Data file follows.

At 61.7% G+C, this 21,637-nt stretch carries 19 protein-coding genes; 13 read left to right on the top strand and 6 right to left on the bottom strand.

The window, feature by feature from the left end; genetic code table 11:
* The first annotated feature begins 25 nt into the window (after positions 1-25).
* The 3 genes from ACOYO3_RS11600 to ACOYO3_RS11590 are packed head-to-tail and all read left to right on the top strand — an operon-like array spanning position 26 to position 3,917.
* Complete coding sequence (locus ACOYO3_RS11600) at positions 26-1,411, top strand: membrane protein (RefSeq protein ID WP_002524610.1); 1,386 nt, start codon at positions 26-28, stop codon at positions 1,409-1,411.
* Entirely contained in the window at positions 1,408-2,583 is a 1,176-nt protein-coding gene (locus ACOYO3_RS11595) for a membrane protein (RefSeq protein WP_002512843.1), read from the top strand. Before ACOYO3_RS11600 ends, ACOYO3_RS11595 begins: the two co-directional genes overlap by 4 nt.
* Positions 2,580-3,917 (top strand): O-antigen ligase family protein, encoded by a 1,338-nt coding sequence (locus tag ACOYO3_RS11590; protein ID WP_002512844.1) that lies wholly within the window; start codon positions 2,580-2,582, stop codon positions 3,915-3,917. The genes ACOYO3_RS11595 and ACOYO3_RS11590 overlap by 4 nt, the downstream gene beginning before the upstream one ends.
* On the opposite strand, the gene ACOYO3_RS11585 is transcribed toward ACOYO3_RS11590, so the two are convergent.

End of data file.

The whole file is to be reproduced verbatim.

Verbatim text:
At 61.7% G+C, this 21,637-nt stretch carries 19 protein-coding genes; 13 read left to right on the top strand and 6 right to left on the bottom strand.

The window, feature by feature from the left end; genetic code table 11:
* The first annotated feature begins 25 nt into the window (after positions 1-25).
* The 3 genes from ACOYO3_RS11600 to ACOYO3_RS11590 are packed head-to-tail and all read left to right on the top strand — an operon-like array spanning position 26 to position 3,917.
* Complete coding sequence (locus ACOYO3_RS11600) at positions 26-1,411, top strand: membrane protein (RefSeq protein ID WP_002524610.1); 1,386 nt, start codon at positions 26-28, stop codon at positions 1,409-1,411.
* Entirely contained in the window at positions 1,408-2,583 is a 1,176-nt protein-coding gene (locus ACOYO3_RS11595) for a membrane protein (RefSeq protein WP_002512843.1), read from the top strand. Before ACOYO3_RS11600 ends, ACOYO3_RS11595 begins: the two co-directional genes overlap by 4 nt.
* Positions 2,580-3,917 (top strand): O-antigen ligase family protein, encoded by a 1,338-nt coding sequence (locus tag ACOYO3_RS11590; protein ID WP_002512844.1) that lies wholly within the window; start codon positions 2,580-2,582, stop codon positions 3,915-3,917. The genes ACOYO3_RS11595 and ACOYO3_RS11590 overlap by 4 nt, the downstream gene beginning before the upstream one ends.
* On the opposite strand, the gene ACOYO3_RS11585 is transcribed toward ACOYO3_RS11590, so the two are convergent.